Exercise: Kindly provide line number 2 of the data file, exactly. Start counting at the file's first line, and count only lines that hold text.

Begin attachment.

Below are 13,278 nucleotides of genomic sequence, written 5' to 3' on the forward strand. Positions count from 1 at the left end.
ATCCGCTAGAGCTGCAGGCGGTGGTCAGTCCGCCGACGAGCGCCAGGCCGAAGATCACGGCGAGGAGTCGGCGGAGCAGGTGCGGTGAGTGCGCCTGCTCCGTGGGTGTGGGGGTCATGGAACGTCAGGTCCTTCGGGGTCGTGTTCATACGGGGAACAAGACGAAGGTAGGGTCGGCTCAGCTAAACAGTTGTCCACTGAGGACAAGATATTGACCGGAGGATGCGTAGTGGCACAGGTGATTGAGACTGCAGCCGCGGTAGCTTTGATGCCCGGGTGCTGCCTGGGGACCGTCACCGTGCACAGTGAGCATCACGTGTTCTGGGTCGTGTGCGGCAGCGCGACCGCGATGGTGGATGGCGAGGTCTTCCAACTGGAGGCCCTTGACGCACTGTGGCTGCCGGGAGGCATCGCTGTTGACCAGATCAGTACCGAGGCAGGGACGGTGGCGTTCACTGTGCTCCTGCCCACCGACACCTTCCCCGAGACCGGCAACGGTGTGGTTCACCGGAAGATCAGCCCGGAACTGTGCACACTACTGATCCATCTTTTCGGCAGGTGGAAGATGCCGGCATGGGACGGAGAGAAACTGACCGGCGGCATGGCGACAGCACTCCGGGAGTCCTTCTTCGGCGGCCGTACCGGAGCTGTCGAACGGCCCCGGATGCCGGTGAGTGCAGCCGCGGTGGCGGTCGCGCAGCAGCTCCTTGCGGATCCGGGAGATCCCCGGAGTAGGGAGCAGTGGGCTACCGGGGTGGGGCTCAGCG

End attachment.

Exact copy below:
ATCCGCTAGAGCTGCAGGCGGTGGTCAGTCCGCCGACGAGCGCCAGGCCGAAGATCACGGCGAGGAGTCGGCGGAGCAGGTGCGGTGAGTGCGCCTGCTCCGTGGGTGTGGGGGTCATGGAACGTCAGGTCCTTCGGGGTCGTGTTCATACGGGGAACAAGACGAAGGTAGGGTCGGCTCAGCTAAACAGTTGTCCACTGAGGACAAGATATTGACCGGAGGATGCGTAGTGGCACAGGTGATTGAGACTGCAGCCGCGGTAGCTTTGATGCCCGGGTGCTGCCTGGGGACCGTCACCGTGCACAGTGAGCATCACGTGTTCTGGGTCGTGTGCGGCAGCGCGACCGCGATGGTGGATGGCGAGGTCTTCCAACTGGAGGCCCTTGACGCACTGTGGCTGCCGGGAGGCATCGCTGTTGACCAGATCAGTACCGAGGCAGGGACGGTGGCGTTCACTGTGCTCCTGCCCACCGACACCTTCCCCGAGACCGGCAACGGTGTGGTTCACCGGAAGATCAGCCCGGAACTGTGCACACTACTGATCCATCTTTTCGGCAGGTGGAAGATGCCGGCATGGGACGGAGAGAAACTGACCGGCGGCATGGCGACAGCACTCCGGGAGTCCTTCTTCGGCGGCCGTACCGGAGCTGTCGAACGGCCCCGGATGCCGGTGAGTGCAGCCGCGGTGGCGGTCGCGCAGCAGCTCCTTGCGGATCCGGGAGATCCCCGGAGTAGGGAGCAGTGGGCTACCGGGGTGGGGCTCAGCG